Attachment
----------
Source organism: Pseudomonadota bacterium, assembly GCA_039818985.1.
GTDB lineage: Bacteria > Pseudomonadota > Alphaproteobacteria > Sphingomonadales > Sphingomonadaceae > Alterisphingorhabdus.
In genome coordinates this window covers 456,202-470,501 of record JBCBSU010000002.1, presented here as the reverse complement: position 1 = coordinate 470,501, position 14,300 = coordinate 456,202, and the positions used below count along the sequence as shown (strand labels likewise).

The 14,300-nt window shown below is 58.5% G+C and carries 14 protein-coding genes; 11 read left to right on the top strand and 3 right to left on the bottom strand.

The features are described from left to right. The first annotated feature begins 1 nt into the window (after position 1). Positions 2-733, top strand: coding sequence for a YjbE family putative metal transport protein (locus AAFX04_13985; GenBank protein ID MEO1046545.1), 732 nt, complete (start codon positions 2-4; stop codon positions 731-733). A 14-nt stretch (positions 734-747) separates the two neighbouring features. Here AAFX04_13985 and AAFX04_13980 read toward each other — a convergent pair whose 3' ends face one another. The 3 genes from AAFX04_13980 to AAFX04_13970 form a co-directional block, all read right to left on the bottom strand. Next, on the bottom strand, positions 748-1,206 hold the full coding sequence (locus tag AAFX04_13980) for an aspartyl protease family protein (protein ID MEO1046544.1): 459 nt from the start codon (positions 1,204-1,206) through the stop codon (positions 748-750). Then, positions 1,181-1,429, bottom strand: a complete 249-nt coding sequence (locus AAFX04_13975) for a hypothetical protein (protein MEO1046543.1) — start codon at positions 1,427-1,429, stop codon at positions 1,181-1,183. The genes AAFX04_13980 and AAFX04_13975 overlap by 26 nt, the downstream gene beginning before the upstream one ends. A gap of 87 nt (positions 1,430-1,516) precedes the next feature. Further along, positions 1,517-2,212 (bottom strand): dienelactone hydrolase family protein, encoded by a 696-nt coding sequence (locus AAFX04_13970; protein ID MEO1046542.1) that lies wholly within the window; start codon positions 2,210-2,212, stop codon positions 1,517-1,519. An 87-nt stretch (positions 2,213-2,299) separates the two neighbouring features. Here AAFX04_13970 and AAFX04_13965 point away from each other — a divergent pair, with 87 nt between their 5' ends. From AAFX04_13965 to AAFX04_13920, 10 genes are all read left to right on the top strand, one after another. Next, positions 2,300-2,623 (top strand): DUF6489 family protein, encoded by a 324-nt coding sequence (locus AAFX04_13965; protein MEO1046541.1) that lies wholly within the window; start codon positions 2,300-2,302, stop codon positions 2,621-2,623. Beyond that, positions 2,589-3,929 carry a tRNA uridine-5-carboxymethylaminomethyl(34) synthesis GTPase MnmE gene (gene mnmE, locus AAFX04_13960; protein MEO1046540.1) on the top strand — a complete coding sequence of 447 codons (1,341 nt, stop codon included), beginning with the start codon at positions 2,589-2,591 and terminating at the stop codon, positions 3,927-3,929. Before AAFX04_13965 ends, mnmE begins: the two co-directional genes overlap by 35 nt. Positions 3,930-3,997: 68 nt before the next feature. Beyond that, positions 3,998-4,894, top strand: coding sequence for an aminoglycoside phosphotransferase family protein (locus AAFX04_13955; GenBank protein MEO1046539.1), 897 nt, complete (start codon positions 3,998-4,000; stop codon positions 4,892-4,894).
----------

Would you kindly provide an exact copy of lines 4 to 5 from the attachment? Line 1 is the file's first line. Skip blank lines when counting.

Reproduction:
The 14,300-nt window shown below is 58.5% G+C and carries 14 protein-coding genes; 11 read left to right on the top strand and 3 right to left on the bottom strand.

The features are described from left to right. The first annotated feature begins 1 nt into the window (after position 1). Positions 2-733, top strand: coding sequence for a YjbE family putative metal transport protein (locus AAFX04_13985; GenBank protein ID MEO1046545.1), 732 nt, complete (start codon positions 2-4; stop codon positions 731-733). A 14-nt stretch (positions 734-747) separates the two neighbouring features. Here AAFX04_13985 and AAFX04_13980 read toward each other — a convergent pair whose 3' ends face one another. The 3 genes from AAFX04_13980 to AAFX04_13970 form a co-directional block, all read right to left on the bottom strand. Next, on the bottom strand, positions 748-1,206 hold the full coding sequence (locus tag AAFX04_13980) for an aspartyl protease family protein (protein ID MEO1046544.1): 459 nt from the start codon (positions 1,204-1,206) through the stop codon (positions 748-750). Then, positions 1,181-1,429, bottom strand: a complete 249-nt coding sequence (locus AAFX04_13975) for a hypothetical protein (protein MEO1046543.1) — start codon at positions 1,427-1,429, stop codon at positions 1,181-1,183. The genes AAFX04_13980 and AAFX04_13975 overlap by 26 nt, the downstream gene beginning before the upstream one ends. A gap of 87 nt (positions 1,430-1,516) precedes the next feature. Further along, positions 1,517-2,212 (bottom strand): dienelactone hydrolase family protein, encoded by a 696-nt coding sequence (locus AAFX04_13970; protein ID MEO1046542.1) that lies wholly within the window; start codon positions 2,210-2,212, stop codon positions 1,517-1,519. An 87-nt stretch (positions 2,213-2,299) separates the two neighbouring features. Here AAFX04_13970 and AAFX04_13965 point away from each other — a divergent pair, with 87 nt between their 5' ends. From AAFX04_13965 to AAFX04_13920, 10 genes are all read left to right on the top strand, one after another. Next, positions 2,300-2,623 (top strand): DUF6489 family protein, encoded by a 324-nt coding sequence (locus AAFX04_13965; protein MEO1046541.1) that lies wholly within the window; start codon positions 2,300-2,302, stop codon positions 2,621-2,623. Beyond that, positions 2,589-3,929 carry a tRNA uridine-5-carboxymethylaminomethyl(34) synthesis GTPase MnmE gene (gene mnmE, locus AAFX04_13960; protein MEO1046540.1) on the top strand — a complete coding sequence of 447 codons (1,341 nt, stop codon included), beginning with the start codon at positions 2,589-2,591 and terminating at the stop codon, positions 3,927-3,929. Before AAFX04_13965 ends, mnmE begins: the two co-directional genes overlap by 35 nt. Positions 3,930-3,997: 68 nt before the next feature. Beyond that, positions 3,998-4,894, top strand: coding sequence for an aminoglycoside phosphotransferase family protein (locus AAFX04_13955; GenBank protein MEO1046539.1), 897 nt, complete (start codon positions 3,998-4,000; stop codon positions 4,892-4,894).